Marine oil slicks show brighter or darker than surrounding oil-free seawater under different sunglint, which can be observed by satellite optical sensors. Although this has been interpreted using a critical angle concept and simulated using the Cox-Munk model, it has not been demonstrated in high spatial resolution images from airborne sensors. In this study, an AISA (airborne imaging spectrometer for applications) image was used to determine the characteristics of non-emulsion oil slicks under sunglint in high spatial resolution images. Although a similar positive or negative contrast between non-emulsion oil slicks and oil-free seawater can be observed, it is difficult to directly model sunglint reflectance due to the different remote sensing scale effect. There are many sun glitter pepper noise produced by various micro-mirror facets of ocean surface in high spatial resolution images. Based on the optical image characteristics, a normalized noise index (ξ) was designed to evaluate the pepper noise in 1830 band-difference results. Then a level segmentation method was used to delineate the oil slicks under various sunglint from a minimum pepper noise image. Our study provides a preliminary reference for airborne optical remote sensing of oil slicks under various levels of sunglint.
© 2018 Optical Society of America under the terms of the OSA Open Access Publishing Agreement
Marine non-emulsion oil slicks result from natural seepage or oil spill accidents [1–3]. Remote detection of these oil slicks can be accomplished by satellite Synthetic Aperture Radar (SAR) and optical sensors [4–7]. An oil slick’s modulation of surface roughness reduces the backscattering signal, causing it appears darker than the oil-free seawater in an SAR image . In addition, oil slicks and seawater have different refractive index , and their difference in surface roughness and refractive index also result in oil slicks showing bright and dark features under certain viewing geometry [9–13].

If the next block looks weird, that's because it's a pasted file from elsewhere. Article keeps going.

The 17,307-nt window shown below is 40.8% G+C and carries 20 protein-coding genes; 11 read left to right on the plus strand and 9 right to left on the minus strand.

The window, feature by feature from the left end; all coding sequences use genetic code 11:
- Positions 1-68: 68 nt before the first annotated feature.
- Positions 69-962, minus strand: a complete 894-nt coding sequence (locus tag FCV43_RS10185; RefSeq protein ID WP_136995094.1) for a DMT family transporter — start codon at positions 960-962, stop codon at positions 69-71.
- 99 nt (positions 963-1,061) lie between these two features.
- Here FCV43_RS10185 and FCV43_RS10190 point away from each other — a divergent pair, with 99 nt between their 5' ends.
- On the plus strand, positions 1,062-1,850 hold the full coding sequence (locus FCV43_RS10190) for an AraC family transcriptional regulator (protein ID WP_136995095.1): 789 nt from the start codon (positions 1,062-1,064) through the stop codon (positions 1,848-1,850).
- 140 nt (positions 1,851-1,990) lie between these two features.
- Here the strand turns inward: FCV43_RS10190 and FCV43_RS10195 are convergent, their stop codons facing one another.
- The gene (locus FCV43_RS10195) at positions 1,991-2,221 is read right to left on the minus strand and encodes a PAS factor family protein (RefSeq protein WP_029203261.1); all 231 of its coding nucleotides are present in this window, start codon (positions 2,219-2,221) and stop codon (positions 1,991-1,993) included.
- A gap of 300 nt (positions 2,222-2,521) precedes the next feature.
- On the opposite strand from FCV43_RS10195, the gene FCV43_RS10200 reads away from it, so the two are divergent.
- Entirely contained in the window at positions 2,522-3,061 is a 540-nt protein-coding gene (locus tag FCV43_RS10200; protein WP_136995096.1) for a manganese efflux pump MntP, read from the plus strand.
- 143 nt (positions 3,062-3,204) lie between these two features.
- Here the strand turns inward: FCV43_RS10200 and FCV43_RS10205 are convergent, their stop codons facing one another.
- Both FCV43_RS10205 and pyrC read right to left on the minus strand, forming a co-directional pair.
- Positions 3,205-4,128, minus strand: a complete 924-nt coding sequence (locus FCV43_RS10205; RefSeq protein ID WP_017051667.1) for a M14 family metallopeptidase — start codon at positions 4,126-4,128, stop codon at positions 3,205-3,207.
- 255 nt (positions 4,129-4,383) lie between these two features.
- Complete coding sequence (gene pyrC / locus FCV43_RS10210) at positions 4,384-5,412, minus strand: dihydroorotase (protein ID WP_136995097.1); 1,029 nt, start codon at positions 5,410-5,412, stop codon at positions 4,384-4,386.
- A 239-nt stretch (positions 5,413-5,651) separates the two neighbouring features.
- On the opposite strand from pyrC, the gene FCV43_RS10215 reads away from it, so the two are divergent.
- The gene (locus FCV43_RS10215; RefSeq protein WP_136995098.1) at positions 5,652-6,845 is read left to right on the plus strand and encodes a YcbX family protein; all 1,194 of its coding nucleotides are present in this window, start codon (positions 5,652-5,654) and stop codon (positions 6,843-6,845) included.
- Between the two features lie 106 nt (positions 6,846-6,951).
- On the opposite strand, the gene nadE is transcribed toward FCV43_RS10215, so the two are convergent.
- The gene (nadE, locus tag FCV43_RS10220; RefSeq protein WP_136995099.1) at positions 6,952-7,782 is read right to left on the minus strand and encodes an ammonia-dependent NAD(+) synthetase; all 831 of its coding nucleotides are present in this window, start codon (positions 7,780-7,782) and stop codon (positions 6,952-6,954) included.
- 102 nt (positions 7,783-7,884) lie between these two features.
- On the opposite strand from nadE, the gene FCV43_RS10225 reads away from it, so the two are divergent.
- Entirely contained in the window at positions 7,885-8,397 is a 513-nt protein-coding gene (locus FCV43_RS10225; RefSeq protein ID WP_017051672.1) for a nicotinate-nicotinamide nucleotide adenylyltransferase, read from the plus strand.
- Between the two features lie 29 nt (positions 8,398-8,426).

On the ocean surface, the specular and near-specular reflection of direct sunlight is termed sunglint, and the angle (θm) between the viewing direction and the direction of specular reflection is often used to indicate the strength of sunglint reflectance (LGN) [9,14]. The actual ocean surface can be conceptualized as containing numerous “facets”, the reflection of sunlight by which follows Snell’s Law . The Cox-Munk model, a type of probability density function, depends on the statistical surface roughness and refractive index and has been used to calculate an oil slick’s LGN in coarse spatial resolution images [10,13,15]. The difference in surface roughness and refractive index between oil slicks and the surrounding oil-free seawater can cause a change in contrast between them from negative to positive, which varies with the strength of sunglint, from weak to strong [8–10]. The critical angle is often where the contrast changes from negative to positive under sunglint, which exhibits no or negligible contrast between oil slicks and the non-oiled seawater [8–10].
The critical angle concept and the Cox-Munk model can be used effectively to interpret and simulate oil-seawater contrast reversal under sunglint in multi-band coarse-resolution optical sensors [15–17]. However, it is unclear how an oil slick appears under sunglint when view through airborne optical sensors which often have often a high spatial resolution and wide field of view angle. Two important questions are: Is it possible to determine the critical angle between oil slicks and surrounding seawater under sunglint using high spatial resolution airborne imagery? Can we enhance the contrast of oil slicks and non-oiled seawater to improve the identification of oil slicks?